This seminar (taught in the Spring Semester) is primarily but not exclusively intended for students who have completed an unpaid entertainment industry internship the previous summer and who are writing a research paper related to that internship for credit. Students will meet as a class group to review and comment upon the law, practice and policy relevant to their research topic. Early sessions will be spent on conceptual discussions of legal research topics and writing, and on brief reviews of the variety of professional and practical workplace legal experiences encountered in the respective internships. Concurrently, the students will be selecting and refining the topics for their research papers, with the advice and approval of the instructor. Over the balance of the sessions, at least one student per week will present his or her topic in the style of a colloquium as a work in progress, with two fellow students as editors (one for the whole semester, and the other rotating through several papers), and with the class as a whole providing critical analysis and feedback. Students will complete the writing and editing of their papers in consultation with the instructor.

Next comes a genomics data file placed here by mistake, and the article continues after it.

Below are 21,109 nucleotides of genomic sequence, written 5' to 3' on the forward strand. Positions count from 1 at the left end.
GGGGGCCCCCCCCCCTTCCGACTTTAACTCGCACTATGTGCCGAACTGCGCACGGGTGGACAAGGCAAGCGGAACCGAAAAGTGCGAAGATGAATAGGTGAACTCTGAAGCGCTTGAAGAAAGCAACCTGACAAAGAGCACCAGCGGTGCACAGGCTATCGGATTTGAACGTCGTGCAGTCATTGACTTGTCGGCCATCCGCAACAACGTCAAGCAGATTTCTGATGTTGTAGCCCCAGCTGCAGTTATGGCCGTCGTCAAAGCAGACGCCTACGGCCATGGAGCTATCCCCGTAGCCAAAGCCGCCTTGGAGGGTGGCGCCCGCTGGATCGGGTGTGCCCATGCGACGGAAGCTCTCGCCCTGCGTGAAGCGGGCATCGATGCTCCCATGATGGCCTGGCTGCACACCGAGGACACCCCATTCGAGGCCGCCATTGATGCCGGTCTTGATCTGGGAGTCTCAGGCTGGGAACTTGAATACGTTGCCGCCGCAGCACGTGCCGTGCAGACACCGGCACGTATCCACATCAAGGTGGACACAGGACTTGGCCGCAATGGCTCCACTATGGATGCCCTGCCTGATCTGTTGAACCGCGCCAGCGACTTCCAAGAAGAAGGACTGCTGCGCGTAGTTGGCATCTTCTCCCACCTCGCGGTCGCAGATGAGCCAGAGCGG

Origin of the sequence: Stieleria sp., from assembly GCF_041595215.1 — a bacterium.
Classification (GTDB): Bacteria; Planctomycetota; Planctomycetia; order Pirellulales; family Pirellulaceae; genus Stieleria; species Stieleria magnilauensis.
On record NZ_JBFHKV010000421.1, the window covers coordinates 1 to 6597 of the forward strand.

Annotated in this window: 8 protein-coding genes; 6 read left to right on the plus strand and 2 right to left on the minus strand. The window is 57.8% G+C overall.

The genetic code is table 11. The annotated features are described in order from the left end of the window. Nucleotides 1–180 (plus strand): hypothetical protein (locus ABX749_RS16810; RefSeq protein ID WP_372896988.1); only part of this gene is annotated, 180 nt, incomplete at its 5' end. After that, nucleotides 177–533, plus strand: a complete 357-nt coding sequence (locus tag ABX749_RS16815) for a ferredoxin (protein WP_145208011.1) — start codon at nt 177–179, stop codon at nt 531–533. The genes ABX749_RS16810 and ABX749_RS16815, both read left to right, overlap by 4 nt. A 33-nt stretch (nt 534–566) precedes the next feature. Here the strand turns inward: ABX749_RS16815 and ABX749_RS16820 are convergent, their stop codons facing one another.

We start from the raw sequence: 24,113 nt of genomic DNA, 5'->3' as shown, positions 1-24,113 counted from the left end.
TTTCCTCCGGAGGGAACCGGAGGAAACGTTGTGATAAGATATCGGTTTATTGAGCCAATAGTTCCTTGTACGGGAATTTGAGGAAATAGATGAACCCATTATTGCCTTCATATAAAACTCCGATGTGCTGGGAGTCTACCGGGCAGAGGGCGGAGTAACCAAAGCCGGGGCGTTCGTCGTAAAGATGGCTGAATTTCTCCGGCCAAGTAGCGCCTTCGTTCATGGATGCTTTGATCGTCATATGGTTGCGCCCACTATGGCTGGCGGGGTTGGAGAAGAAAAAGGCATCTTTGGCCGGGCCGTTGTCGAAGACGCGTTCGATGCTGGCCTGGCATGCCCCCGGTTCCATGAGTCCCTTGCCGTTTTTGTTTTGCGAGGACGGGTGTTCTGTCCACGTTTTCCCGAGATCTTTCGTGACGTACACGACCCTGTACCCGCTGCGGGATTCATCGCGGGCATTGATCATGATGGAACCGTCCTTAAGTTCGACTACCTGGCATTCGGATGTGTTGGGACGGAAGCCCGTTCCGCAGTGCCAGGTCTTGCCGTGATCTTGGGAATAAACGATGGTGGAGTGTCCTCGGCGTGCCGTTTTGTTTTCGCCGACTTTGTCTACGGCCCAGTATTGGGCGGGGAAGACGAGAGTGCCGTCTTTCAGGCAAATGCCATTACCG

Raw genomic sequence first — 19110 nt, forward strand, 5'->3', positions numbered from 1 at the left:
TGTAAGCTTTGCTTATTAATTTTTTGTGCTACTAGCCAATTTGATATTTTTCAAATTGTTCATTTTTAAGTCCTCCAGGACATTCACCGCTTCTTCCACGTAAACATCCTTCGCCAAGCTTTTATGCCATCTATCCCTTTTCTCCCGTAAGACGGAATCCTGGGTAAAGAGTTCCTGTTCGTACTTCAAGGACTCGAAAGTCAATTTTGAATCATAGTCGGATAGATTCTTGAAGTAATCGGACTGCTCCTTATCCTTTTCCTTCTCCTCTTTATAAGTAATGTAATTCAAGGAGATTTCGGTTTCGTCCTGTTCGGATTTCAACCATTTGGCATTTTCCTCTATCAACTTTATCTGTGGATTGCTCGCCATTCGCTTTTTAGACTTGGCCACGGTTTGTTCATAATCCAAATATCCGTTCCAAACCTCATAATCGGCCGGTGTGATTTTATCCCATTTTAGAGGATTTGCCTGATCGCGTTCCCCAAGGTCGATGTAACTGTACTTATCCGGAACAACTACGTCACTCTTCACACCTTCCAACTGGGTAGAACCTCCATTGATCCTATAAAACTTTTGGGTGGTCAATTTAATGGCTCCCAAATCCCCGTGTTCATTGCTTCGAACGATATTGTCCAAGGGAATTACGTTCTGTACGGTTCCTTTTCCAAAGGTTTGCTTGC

Enrollment in Law 547 is only by advance application, and admission to the seminar will be in the reasonable discretion of the instructor. In order to allow students to plan their entire school year as far ahead as possible, applications and admission decisions will be made over the preceding summer. There will be an enrollment cap of 12 students, with no priority for 3Ls, but with a preference for entertainment industry interns who are declared participants in the Entertainment, Media, and Intellectual Property Law Program. While there are no firm prerequisites, applying students will need to indicate the general topics about which they are planning to research and write, subject to amendment early in the semester of instruction. However, if writing on an IP topic, the student should have already completed the respective IP course (such as Copyright Law). The seminar will be graded on the basis of one unit for contributory classroom seminar participation, plus two units for the final research paper itself. We will meet as a class once weekly.
Once admitted to the seminar, but prior to the first day of class, each student will be expected to:
(a) Develop and preliminarily research a topic for the paper;
(b) Discuss the topic with the instructor by phone or in person; and
(c) Do a literature search to make sure that your topic or your approach to the topic is novel and not pre-empted.
The above is intended to improve the development of the papers, and to avoid a last-minute rush during the early part of the semester. It also means that students will need to get to work in advance of the course’s actual commencement.